Ms21 Ichiyamamoto (Nishonoseki) – He had been blitzing his way up the banzuke and I had even tipped him as a sleeper yusho candidate last time out before he came a little unstuck and scraped a narrow 4-3. His match against Kiribayama is going to be interesting, and he’ll likely come up against our next man as well. This part of the banzuke always has an odd collection of mostly declining veterans and rikishi whose peak will be this level with the odd talented youngster thrown in and I’d like to see a more emphatic kachi-koshi here this time out.
Ms23 Nishikifuji (Isegahama) – Here’s one of the bright spots for Isegahama-oyakata, as this man just continues his fast progress and the 21 year old put up his best record in 5 tournaments as he cruised to a 6 win basho last time out. As with Ichiyamamoto, how he navigates a mixed bag of opponents will determine how quickly he can join a pretty solid collection of rikishi in challenging for Juryo.
Ms30 Ryuko (Onoe) – Ryuko celebrates his anniversary in sumo here having never put up less than 5 wins. I think he will be challenged to continue this impressive feat this time out, as actually this area of the ranking sheet looks a bit tougher to me than where Ichiyamamoto and Nishikifuji find themselves. The 19 year old is off to a great, solid start to his career.
Ms31 Tomokaze (Oguruma) – An almost spotless opening to Tomokaze’s career has him 20-1 with two yusho. Now he takes on the 3rd division and will face some challenging rikishi (I’ll be surprised if he doesn’t run into Ryuko) in his bid to further clog up the Juryo promotion queue.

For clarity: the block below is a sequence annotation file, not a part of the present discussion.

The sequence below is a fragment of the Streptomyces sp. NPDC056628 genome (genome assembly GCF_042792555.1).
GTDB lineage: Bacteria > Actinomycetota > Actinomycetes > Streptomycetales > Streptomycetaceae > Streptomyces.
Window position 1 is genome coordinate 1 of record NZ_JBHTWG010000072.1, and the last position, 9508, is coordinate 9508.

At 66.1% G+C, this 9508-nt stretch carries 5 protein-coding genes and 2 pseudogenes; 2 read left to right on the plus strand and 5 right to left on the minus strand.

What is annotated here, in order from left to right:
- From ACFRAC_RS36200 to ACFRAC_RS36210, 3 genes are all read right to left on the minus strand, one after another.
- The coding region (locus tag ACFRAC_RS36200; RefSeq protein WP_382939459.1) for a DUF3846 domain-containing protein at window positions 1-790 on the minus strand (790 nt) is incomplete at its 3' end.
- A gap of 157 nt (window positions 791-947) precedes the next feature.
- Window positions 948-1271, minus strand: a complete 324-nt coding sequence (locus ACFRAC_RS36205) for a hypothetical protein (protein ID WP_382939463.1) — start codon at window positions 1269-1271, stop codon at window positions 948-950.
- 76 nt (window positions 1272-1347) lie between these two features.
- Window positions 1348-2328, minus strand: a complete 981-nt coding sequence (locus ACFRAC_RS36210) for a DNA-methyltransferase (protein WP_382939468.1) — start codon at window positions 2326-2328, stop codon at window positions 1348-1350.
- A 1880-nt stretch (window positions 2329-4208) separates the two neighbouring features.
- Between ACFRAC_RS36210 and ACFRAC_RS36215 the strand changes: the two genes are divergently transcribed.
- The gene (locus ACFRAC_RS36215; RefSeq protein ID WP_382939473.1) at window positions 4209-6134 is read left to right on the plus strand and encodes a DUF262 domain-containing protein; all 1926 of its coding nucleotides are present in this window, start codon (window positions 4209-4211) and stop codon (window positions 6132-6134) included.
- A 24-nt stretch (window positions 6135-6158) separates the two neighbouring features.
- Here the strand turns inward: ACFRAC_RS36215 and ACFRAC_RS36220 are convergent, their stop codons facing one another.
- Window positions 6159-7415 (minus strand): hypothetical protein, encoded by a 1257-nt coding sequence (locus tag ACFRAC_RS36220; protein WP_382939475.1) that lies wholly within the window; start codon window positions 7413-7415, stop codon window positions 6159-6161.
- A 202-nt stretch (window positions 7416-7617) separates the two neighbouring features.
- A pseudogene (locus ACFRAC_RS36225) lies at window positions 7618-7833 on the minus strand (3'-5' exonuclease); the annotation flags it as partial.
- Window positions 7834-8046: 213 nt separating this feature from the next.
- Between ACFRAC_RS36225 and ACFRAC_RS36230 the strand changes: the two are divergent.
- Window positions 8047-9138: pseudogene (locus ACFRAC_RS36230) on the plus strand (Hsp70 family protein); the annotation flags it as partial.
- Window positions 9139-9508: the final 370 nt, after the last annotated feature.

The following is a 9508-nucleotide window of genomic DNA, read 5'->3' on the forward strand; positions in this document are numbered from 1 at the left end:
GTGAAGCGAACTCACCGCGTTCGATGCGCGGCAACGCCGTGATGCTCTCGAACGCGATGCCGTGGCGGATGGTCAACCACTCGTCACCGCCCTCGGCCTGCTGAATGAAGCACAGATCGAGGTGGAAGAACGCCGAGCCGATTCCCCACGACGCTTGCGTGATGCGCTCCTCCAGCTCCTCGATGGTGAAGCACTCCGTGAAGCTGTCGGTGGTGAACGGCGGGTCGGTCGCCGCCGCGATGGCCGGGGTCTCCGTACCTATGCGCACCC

Ms49 Musashikuni (Musashigawa) – I really hemmed and hawed about whether I wanted to include him, and his heavy oshi- attack is a little rough around the edges, but I just have a good feeling here. The rank feels good for him and while the results by the numbers haven’t been especially spectacular, I think he’s a good follow for a few tournaments. Obviously, the pedigree is there.
Ms55 Tanabe (Kise) – Kise-beya needs some good news and it’s possible that Tanabe’s promotion to Makushita might be the start of it. Obviously there are an enormous number of rikishi ahead of him just within the stable both inside and outside of this division but I like his match ups at this level. He has done exceptionally well so far and has managed to break apart from Fukuyama who had managed to stay ranked in front of him despite what I saw as slightly poorer performance.
Sd2 Fukuyama (Fujishima) – Fukuyama gets his third crack at a division where he’s finally unlikely to have to face his bogeyman Tanabe any longer (Tanabe won all 3 of their match-ups). Only promotion will do this time out.